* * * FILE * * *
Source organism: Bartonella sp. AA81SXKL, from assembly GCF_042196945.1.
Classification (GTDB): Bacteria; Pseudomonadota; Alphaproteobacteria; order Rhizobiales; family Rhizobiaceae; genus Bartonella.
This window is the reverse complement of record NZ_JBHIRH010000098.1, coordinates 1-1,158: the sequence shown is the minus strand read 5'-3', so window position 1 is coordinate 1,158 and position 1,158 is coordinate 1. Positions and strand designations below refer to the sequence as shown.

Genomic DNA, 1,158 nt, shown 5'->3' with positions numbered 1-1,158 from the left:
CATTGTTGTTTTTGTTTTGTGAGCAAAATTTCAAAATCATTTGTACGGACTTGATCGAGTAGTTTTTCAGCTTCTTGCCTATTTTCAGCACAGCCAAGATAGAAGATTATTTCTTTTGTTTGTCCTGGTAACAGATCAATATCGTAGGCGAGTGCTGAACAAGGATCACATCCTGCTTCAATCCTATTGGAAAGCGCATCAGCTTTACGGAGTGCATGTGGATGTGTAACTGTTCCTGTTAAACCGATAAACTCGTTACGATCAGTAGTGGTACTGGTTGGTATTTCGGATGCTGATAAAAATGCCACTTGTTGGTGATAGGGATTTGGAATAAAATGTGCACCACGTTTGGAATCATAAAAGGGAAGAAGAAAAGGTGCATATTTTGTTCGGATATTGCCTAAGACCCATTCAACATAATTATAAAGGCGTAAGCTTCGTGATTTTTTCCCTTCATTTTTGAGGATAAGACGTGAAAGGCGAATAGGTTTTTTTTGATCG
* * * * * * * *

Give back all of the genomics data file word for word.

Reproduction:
Source organism: Bartonella sp. AA81SXKL, from assembly GCF_042196945.1.
Classification (GTDB): Bacteria; Pseudomonadota; Alphaproteobacteria; order Rhizobiales; family Rhizobiaceae; genus Bartonella.
This window is the reverse complement of record NZ_JBHIRH010000098.1, coordinates 1-1,158: the sequence shown is the minus strand read 5'-3', so window position 1 is coordinate 1,158 and position 1,158 is coordinate 1. Positions and strand designations below refer to the sequence as shown.

Genomic DNA, 1,158 nt, shown 5'->3' with positions numbered 1-1,158 from the left:
CATTGTTGTTTTTGTTTTGTGAGCAAAATTTCAAAATCATTTGTACGGACTTGATCGAGTAGTTTTTCAGCTTCTTGCCTATTTTCAGCACAGCCAAGATAGAAGATTATTTCTTTTGTTTGTCCTGGTAACAGATCAATATCGTAGGCGAGTGCTGAACAAGGATCACATCCTGCTTCAATCCTATTGGAAAGCGCATCAGCTTTACGGAGTGCATGTGGATGTGTAACTGTTCCTGTTAAACCGATAAACTCGTTACGATCAGTAGTGGTACTGGTTGGTATTTCGGATGCTGATAAAAATGCCACTTGTTGGTGATAGGGATTTGGAATAAAATGTGCACCACGTTTGGAATCATAAAAGGGAAGAAGAAAAGGTGCATATTTTGTTCGGATATTGCCTAAGACCCATTCAACATAATTATAAAGGCGTAAGCTTCGTGATTTTTTCCCTTCATTTTTGAGGATAAGACGTGAAAGGCGAATAGGTTTTTTTTGATCG